# Probing Question: Why does the Earth rotate?

##### August 6, 2007

We spend our lives on a spinning globe -- it takes only 24 hours to notice that, as night follows day and the cycle repeats. But what causes Earth to rotate on its axis?

The answer starts with the forces that formed our solar system.

A fledgling star gathers a disk of dust and gas around itself, said Kevin Luhman, an assistant professor of astronomy at Penn State. As things coalesce, the star's gravitational orbit sets that dust and gas to spinning. "Any clump that forms within that disk is going to naturally have some sort of rotation," Luhman said.

As the clump collapses on itself it starts spinning faster and faster because of something called conservation of angular momentum. Figure skaters exploit this law when they bring their arms closer to their bodies to speed up their rate of spin, Luhman explained. Since gravity pulls inward from all directions equally, the amorphous clump, if massive enough, will eventually become a round planet. Inertia then keeps that planet spinning on its axis unless something occurs to disturb it. "The Earth keeps spinning because it was born spinning," Luhman said.

Different planets have different rates of rotation. Mercury, closest to the sun, is slowed by the sun's gravity, Luhman noted, making but a single rotation in the time it takes the Earth to rotate 58 times. Other factors affecting rotational speed include the rapidity of a planet's initial formation (faster collapse means more angular momentum conserved) and impacts from meteorites, which can slow down a planet or knock it off stride.

Earth's rotation, he added, is also affected by the tidal pull of the moon. Because of the moon, the spin of the Earth is slowing down at a rate of about 1 millisecond per year. The Earth spun around at a faster clip in the past, enough so that during the time of the dinosaurs a day was about 22 hours long.

In addition to slowing the Earth's rotation, the moon's tidal pull is causing the moon to slowly recede from the Earth, at a rate of about 1 millimeter per year. In the distant past, the moon was closer. "It would have appeared much larger in our sky than it does now," Luhman said.

Millions of years from now, he added, the cycle of a day on Earth will likely stretch to 25 or 26 hours. People will have to wait a little longer for the rising of the sun.

Source: By Mike Shelton, Research Penn State

Explore further: Probing Question: What are Shooting Stars?

## Related Stories

#### Probing Question: What are Shooting Stars?

April 9, 2008

In the early morning darkness on April 15, 1912, as the R.M.S. Titanic was sinking in the freezing Atlantic, survivors witnessed a large number of streaking lights in the sky, which many believed to be the souls of their ...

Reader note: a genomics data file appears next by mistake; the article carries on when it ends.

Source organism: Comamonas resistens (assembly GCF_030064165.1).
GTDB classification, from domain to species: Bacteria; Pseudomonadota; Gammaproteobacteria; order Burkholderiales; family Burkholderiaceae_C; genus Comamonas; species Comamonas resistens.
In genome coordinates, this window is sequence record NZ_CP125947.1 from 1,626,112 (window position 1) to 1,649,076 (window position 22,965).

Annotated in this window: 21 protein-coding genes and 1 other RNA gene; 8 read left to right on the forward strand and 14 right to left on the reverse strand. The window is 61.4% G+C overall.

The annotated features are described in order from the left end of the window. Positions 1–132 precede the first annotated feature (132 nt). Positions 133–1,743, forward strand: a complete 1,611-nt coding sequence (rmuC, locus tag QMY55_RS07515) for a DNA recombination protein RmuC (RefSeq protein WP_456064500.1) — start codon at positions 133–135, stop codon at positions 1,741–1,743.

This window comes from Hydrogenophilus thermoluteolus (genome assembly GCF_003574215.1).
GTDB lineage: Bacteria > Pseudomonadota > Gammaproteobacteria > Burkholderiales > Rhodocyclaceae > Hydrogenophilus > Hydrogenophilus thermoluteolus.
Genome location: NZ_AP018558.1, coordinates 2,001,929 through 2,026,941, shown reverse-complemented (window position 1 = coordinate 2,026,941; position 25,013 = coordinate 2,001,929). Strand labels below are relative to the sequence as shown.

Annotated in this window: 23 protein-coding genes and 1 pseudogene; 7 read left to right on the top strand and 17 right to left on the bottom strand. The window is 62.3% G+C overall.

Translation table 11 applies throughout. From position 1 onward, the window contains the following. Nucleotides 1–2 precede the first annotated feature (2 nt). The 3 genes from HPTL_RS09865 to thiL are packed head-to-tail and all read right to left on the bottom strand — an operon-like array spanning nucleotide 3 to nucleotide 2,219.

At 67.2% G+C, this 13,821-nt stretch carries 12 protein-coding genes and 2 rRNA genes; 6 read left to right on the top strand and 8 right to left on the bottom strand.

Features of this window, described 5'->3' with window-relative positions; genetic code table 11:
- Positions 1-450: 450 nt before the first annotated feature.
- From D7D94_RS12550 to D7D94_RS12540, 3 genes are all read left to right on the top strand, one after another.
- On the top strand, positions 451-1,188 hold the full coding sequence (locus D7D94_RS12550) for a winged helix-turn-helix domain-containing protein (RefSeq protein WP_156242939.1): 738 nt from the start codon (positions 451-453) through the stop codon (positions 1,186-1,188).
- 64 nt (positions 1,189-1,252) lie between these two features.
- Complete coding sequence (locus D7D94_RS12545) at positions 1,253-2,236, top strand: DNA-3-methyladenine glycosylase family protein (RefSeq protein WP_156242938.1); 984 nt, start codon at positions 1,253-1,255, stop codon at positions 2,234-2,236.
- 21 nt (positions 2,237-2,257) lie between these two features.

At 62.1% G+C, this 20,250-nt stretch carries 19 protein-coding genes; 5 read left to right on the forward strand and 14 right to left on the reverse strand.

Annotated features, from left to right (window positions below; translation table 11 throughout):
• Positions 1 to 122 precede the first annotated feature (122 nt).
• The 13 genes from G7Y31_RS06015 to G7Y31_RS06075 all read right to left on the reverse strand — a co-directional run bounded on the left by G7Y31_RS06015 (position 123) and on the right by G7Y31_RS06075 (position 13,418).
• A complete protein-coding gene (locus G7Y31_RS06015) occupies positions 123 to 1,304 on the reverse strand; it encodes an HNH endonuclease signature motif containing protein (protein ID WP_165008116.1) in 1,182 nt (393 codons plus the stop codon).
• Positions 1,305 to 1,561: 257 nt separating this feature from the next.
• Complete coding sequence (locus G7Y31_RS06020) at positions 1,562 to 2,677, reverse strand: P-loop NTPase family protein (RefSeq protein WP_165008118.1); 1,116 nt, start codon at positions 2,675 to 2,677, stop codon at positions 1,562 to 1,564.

#### Length of exoplanet day measured for first time

April 30, 2014

Observations from ESO's Very Large Telescope have, for the first time, determined the rotation rate of an exoplanet. Beta Pictoris b has been found to have a day that lasts eight hours. This is quicker than any planet in ...

## Recommended for you

#### What lies beneath: Venus' surface revealed through the clouds

July 18, 2016

Using observations from ESA's Venus Express satellite, scientists have shown for the first time how weather patterns seen in Venus' thick cloud layers are directly linked to the topography of the surface below. Rather than ...

#### X marks the spot at the center of the Milky Way galaxy

July 19, 2016

Two astronomers—with the help of Twitter—have uncovered the strongest evidence yet that an enormous X-shaped structure made of stars lies within the central bulge of the Milky Way Galaxy.

#### Alien solar system boasts tightly spaced planets, unusual orbits

July 21, 2016

Tightly spaced planets inside an alien solar system known as Kepler-80 boast a rare orbital configuration.

#### Asteroid that formed moon's Imbrium Basin may have been protoplanet-sized

July 20, 2016

Around 3.8 billion years ago, an asteroid more than 150 miles across, roughly equal to the length of New Jersey, slammed into the Moon and created the Imbrium Basin—the right eye of the fabled Man in the Moon. This new ...

#### First atmospheric study of Earth-sized exoplanets reveals rocky worlds

July 20, 2016

On May 2, scientists from MIT, the University of Liège, and elsewhere announced they had discovered a planetary system, a mere 40 light years from Earth, that hosts three potentially habitable, Earth-sized worlds. Judging ...

#### Five years after shuttle, NASA awaits commercial crew capsules (Update)

July 20, 2016

Five years after Atlantis completed the space shuttle program's final voyage, NASA is still at least a year away from launching its astronauts from U.S. soil.